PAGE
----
Small, remote communities often have limited access to energy and water. Direct potable reuse of treated wastewater has recently gained attention as a potential solution for water-stressed regions, but requires further evaluation specific to small communities. The required pathogen reduction needed for safe implementation of direct potable reuse of treated sewage is an important consideration but these are typically quantified for larger communities and cities. A quantitative microbial risk assessment (QMRA) was conducted, using norovirus, giardia and Campylobacter as reference pathogens, to determine the level of treatment required to meet the tolerable annual disease burden of 10-6 DALYs per person per year, using Davis Station in Antarctica as an example of a small remote community. Two scenarios were compared: published municipal sewage pathogen loads and estimated pathogen loads during a gastroenteritis outbreak. For the municipal sewage scenario, estimated required log10 reductions were 6.9, 8.0 and 7.4 for norovirus, giardia and Campylobacter respectively, while for the outbreak scenario the values were 12.1, 10.4 and 12.3 (95th percentiles). Pathogen concentrations are higher under outbreak conditions as a function of the relatively greater degree of contact between community members in a small population, compared with interactions in a large city, resulting in a higher proportion of the population being at risk of infection and illness. While the estimates of outbreak conditions may overestimate sewage concentration to some degree, the results suggest that additional treatment barriers would be required to achieve regulatory compliance for safe drinking water in small communities.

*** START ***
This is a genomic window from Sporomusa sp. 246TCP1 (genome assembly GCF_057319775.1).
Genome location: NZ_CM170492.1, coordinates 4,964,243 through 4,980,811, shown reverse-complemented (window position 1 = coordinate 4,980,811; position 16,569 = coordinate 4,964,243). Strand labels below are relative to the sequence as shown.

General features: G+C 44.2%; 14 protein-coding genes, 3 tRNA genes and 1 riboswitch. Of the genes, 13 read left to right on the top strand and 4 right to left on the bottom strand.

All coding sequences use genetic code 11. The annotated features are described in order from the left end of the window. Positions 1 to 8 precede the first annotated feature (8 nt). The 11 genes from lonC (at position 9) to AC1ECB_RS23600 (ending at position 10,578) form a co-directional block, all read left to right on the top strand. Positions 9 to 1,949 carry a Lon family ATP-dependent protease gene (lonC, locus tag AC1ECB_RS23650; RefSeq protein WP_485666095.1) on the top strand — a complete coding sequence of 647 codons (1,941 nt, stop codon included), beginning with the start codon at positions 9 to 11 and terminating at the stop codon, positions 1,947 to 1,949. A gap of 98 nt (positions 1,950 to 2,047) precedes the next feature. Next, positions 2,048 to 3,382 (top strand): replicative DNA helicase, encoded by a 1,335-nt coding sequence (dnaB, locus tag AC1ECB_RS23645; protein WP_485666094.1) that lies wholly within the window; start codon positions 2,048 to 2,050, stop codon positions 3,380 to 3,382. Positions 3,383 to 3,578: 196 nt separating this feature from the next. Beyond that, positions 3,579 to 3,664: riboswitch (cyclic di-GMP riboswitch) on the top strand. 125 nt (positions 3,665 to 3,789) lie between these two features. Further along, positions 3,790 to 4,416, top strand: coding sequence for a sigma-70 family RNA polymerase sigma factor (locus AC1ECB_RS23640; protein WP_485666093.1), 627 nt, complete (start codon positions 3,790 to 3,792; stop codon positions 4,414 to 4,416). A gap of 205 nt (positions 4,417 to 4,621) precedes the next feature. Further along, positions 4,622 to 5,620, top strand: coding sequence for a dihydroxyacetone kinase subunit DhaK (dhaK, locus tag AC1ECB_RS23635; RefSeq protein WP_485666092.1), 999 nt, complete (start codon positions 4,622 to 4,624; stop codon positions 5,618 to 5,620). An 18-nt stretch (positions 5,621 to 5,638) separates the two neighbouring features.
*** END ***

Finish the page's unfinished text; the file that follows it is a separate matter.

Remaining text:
- Drinking water
- quantitative microbial risk assessment (QMRA)